USS Pecos (AO–65) was laid down 20 April 1942 by the Sun Shipbuilding and Dry Dock Co. as a type T3-SE-A1 tanker, Chester, Penn., as Corsicana (MC hull 325); launched 17 August acquired by the Navy 29 August 1942; sponsored by Mrs. B. P.M Abrams; and commissioned 5 October 1942, Comdr. Palmer M. Gunnell in command.
Bora Bora[edit | edit source]
After operations along the Atlantic coast, the oiler transited the Panama Canal and sailed 18 February 1943 for Fanui Bay, Bora Bora, mothering a brood of 11 subchasers, five yard minesweepers, numerous LCI(L)’s, and one net tender. Four motor torpedo boats nested in cradles in the forward and after well decks. Pecos fueled each small craft every four days. Throughout the voyage, groups of boats came alongside the tanker for fuel; then, replenished, gave place to others. Pecos next supported the landings at Tarawa, Gilbert Islands, refueling the bombardment and transport groups. She returned to the West Coast late in 1943 and departed San Pedro, Calif., on New Year’s Eve after undergoing repairs and loading with oil and supplies.
Escort[edit | edit source]
Pecos departed Majuro Atoll 2 February 1944 to escort Washington into the anchorage after the latter’s bow had been shorn off in collision with Indiana. For over three hours the officers and men of Pecos worked at the delicate task of getting the huge battleship alongside, then maneuvering her into the atoll. She performed the whole operation in the dark, and acted as anchor for Washington overnight. Less than two weeks after Kwajalein Atoll fell to the Americans, the tanker steamed into the lagoon and refueled warships in the Marshall Islands until returning to Pearl Harbor early in March for oil and supplies. She then headed for the southwest Pacific to support strikes against the Palaus in late March and early April.
The Pacific[edit | edit source]
For ten hours on 10 July, shells from marine “Long-Tom” cannons flew over Pecos as she lay at anchor off Saipan, refueling cruisers, destroyers, and an LST full of high explosives. The oiler next began fueling operations running between Eniwetok in the Marshalls and Manus in the Admiralty Islands. In September, she participated in the Palau invasion, fueling the bombardment and transport groups.
On 2 January 1945, Japanese aircraft attacked the tanker as she steamed from Leyte Gulf toward Mindoro. The following day seven general quarters alarms announced Japanese planes. A bomb exploded so close astern that the oil feed pump fuses blew temporarily stopping the main engine. On the evening of 4 January, three enemy planes attacked the anchorage in Mangarin Bay, Mindoro. One bomb, a dud, skipped from the water and smashed into the after port cargo boom of Pecos, bending it almost double. A plane crashed into an ammunition ship lying less than a mile away, causing it to explode in a single, blinding flash. Pecos' guns splashed one attacker. Pecos shot down two more Japanese planes during a raid in the Sulu Sea off Negros Island.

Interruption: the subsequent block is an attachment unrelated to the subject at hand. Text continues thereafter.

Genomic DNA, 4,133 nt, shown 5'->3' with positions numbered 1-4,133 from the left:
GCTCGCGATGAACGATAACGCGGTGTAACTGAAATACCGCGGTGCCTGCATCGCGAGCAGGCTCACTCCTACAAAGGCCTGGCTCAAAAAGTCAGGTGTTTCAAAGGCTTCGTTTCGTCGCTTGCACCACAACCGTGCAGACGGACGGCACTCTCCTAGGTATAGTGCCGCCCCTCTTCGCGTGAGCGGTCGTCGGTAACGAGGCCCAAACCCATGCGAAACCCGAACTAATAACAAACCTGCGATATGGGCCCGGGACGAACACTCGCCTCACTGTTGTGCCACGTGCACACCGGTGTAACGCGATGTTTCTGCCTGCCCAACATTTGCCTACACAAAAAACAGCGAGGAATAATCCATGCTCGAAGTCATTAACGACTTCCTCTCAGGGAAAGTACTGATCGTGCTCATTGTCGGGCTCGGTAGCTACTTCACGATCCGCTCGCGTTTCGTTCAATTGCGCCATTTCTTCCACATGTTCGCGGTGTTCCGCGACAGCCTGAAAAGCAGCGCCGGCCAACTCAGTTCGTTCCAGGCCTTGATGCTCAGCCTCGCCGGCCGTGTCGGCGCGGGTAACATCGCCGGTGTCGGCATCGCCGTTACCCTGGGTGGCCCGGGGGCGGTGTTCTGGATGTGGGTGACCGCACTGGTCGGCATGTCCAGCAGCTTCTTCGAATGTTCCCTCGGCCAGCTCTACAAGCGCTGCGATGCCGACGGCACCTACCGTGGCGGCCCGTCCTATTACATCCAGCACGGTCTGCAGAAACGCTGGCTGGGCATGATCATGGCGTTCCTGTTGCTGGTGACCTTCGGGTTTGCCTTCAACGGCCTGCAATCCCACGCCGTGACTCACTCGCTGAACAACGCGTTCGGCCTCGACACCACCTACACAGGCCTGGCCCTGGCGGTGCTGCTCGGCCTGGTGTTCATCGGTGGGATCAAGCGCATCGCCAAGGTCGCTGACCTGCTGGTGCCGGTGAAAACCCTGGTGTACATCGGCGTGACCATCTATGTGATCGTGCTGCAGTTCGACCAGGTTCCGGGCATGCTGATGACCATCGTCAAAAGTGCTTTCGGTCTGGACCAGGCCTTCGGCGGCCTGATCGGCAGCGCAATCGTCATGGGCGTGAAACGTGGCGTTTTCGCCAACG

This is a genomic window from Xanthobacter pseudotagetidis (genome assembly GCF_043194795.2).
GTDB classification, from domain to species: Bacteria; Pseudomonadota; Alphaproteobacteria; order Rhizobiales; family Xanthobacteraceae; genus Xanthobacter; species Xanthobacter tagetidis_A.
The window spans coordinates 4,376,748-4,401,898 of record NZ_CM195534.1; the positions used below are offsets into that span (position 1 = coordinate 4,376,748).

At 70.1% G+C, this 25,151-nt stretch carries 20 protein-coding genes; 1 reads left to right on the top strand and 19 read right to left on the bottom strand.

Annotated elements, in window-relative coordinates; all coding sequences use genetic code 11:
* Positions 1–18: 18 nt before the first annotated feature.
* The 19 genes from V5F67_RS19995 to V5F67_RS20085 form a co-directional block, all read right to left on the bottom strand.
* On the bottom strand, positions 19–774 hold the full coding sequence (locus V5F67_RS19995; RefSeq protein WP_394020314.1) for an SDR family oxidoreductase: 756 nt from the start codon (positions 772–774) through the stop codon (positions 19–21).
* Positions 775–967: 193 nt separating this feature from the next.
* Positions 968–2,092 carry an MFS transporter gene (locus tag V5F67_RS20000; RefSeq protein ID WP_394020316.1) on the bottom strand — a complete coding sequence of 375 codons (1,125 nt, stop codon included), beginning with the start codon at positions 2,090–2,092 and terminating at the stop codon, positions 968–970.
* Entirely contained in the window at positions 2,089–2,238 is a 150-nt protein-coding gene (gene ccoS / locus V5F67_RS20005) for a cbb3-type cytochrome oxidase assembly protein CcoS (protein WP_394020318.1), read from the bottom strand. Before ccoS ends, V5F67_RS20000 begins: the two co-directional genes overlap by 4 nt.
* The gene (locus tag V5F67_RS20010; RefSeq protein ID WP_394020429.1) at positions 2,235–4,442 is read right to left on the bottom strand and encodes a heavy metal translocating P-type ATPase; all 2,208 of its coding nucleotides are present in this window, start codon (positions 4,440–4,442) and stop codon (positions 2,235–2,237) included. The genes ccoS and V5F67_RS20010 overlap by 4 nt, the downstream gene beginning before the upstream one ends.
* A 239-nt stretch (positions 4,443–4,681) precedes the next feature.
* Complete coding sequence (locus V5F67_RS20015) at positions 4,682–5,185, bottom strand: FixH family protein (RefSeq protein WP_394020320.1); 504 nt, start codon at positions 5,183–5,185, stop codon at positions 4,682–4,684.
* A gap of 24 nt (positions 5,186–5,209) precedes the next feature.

A single engine Japanese plane dove out of the sun on the ship’s starboard quarter 7 January 1945, releasing a bomb that struck the water 100 feet off her port bow before a tanker ahead of Pecos shot this plane down. During the next weeks, Pecos fueled the huge task force steaming up the South China Sea for the Lingayen landings. General Quarters became as routine an affair as fueling, as enemy planes continued to operate in the Mindoro area.
The veteran oiler next steamed to Mangarin Bay to supply aviation gasoline for an Army Air Force unit based there 18 February. Previously, fuel for the squadron’s P–38 fighters had been flown in by transport aircraft, but the planes now were virtually grounded for lack of gasoline. At the month’s end, Pecos departed the Philippine area for Ulithi Atoll in the Western Caroline Islands to prepare for the war’s final major landing operation at Okinawa, She spent April and May at sea in the fueling area off Okinawa transferring oil and gasoline to 3rd Fleet ships.
Pecos spent two hectic days outside of Hagushi Anchorage, adjoining the war-torn city of Naha, fueling destroyers on the perilous picket lines. On the evening of 20 May, in a major Japanese air raid, kamikaze pilots hit five of the picket ships. but the tanker was untouched. Pecos sailed for the United States on 28 May, after seventeen consecutive months overseas. With overhaul completed, Pecos departed San Francisco 14 August 1945—as word was received of the end of hostilities. By 26 September she was anchored in Sasebo Ko, Kyushu Island, Japan, which had just been occupied by American naval forces, fueling the vessels in the harbor.
Decommissioned[edit | edit source]
Pecos decommissioned 14 March 1946. She was transferred to the Maritime Commission 1 April 1947 and struck from the Navy List 23 April 1947. By directive dated January 1948, Pecos was reacquired by the Navy. She was reinstated on the Navy List 20 March 1950. She was then taken over by the Military Sea Transportation Service 18 July 1950 to be operated by a merchant crew. In October 1957, while on a voyage to the Middle East, she received an SOS from the USS Merrimack (AO-37) after the oiler had lost all propulsion power. The USNS Mission Soledad (T-AO-136) rendered assistance until Pecos arrived and towed the stricken ship into Bombay, India. Into 1970 she was still serving MSTS.
Pecos received seven Battle Stars for World War II service.
References[edit | edit source]
This article incorporates text from the public domain Dictionary of American Naval Fighting Ships.
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